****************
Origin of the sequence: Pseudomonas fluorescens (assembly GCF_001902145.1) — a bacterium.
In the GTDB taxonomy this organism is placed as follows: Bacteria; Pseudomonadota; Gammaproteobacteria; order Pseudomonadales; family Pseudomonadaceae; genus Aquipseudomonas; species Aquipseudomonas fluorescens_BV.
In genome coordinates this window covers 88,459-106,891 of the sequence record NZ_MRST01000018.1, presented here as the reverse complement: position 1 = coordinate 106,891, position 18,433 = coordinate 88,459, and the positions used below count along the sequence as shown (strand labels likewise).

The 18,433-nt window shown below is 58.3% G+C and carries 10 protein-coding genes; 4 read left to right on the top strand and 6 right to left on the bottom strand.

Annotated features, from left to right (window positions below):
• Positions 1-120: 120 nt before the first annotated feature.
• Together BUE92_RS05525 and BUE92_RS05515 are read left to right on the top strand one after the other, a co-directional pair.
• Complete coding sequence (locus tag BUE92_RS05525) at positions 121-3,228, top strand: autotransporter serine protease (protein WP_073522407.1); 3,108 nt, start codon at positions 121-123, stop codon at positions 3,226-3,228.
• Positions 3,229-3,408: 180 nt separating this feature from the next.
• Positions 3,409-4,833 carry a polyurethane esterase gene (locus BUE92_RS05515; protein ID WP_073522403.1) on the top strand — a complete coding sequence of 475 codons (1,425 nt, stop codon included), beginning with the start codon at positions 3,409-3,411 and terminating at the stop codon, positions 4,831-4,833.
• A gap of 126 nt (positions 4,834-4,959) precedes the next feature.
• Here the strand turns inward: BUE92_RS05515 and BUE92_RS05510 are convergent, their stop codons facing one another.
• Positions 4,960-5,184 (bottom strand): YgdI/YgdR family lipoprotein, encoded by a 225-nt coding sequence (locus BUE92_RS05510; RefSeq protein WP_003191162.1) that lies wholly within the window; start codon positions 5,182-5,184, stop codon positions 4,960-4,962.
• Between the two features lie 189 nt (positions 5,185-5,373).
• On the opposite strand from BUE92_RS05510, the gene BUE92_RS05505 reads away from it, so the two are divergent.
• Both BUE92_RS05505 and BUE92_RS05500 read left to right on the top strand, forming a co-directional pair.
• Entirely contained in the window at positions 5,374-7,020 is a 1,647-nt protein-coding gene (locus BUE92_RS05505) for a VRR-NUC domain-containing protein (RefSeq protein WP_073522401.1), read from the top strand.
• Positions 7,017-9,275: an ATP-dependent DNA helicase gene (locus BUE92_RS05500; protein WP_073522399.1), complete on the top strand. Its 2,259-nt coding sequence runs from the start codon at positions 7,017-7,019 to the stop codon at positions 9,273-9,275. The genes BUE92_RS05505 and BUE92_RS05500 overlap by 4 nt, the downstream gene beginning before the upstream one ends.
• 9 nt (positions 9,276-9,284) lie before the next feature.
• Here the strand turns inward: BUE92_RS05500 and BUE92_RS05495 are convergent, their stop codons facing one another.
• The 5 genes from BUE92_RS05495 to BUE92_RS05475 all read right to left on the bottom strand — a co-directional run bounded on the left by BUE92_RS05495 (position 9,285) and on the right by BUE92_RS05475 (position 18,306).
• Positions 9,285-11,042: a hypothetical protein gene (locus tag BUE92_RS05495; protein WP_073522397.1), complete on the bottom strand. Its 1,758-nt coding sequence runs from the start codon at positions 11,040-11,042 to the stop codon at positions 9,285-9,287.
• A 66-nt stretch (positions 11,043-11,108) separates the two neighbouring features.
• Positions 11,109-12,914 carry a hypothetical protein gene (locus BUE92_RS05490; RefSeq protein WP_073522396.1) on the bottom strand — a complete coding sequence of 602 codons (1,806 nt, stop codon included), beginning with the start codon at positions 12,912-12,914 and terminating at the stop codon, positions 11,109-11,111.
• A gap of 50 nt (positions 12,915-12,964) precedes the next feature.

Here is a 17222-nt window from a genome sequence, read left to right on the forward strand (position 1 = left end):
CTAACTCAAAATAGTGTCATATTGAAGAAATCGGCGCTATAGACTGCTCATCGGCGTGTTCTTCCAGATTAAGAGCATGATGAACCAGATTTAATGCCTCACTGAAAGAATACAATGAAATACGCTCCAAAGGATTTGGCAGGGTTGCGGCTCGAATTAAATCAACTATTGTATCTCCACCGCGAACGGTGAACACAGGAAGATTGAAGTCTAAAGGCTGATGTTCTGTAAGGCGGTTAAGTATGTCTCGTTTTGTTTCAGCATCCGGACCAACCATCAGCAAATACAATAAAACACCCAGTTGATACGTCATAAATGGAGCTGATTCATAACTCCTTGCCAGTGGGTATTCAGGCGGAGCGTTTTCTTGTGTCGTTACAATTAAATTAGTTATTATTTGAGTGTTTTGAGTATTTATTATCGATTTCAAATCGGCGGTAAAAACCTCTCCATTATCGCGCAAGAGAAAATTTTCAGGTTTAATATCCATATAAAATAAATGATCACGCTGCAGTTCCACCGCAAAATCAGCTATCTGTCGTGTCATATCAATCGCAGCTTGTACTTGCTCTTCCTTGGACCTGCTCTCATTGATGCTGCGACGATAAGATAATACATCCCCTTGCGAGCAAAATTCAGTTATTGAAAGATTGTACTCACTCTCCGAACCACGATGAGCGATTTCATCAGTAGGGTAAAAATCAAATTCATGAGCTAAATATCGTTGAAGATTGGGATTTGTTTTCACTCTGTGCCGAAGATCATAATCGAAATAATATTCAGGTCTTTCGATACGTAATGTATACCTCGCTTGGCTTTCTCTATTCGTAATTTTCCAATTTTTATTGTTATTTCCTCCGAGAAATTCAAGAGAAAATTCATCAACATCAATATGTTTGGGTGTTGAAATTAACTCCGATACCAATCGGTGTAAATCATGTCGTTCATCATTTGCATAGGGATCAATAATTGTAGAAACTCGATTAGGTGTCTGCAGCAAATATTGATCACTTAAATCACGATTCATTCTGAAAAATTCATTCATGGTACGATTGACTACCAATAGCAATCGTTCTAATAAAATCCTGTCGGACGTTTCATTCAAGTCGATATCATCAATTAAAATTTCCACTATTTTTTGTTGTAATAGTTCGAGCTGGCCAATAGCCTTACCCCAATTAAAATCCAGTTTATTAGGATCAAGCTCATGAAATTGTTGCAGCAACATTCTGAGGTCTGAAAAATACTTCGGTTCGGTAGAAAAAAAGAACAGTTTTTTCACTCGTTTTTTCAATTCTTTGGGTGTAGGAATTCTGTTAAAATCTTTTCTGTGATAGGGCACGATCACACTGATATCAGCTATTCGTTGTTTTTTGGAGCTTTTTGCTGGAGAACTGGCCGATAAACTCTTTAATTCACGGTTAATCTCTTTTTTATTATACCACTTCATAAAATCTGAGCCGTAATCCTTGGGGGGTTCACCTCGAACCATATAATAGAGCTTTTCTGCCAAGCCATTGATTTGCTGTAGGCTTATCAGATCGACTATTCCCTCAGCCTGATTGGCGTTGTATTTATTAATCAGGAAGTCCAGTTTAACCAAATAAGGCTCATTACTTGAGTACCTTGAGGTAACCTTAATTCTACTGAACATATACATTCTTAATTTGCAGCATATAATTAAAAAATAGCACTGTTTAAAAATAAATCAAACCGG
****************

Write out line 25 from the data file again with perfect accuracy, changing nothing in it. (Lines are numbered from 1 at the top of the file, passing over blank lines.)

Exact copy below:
• A gap of 50 nt (positions 12,915-12,964) precedes the next feature.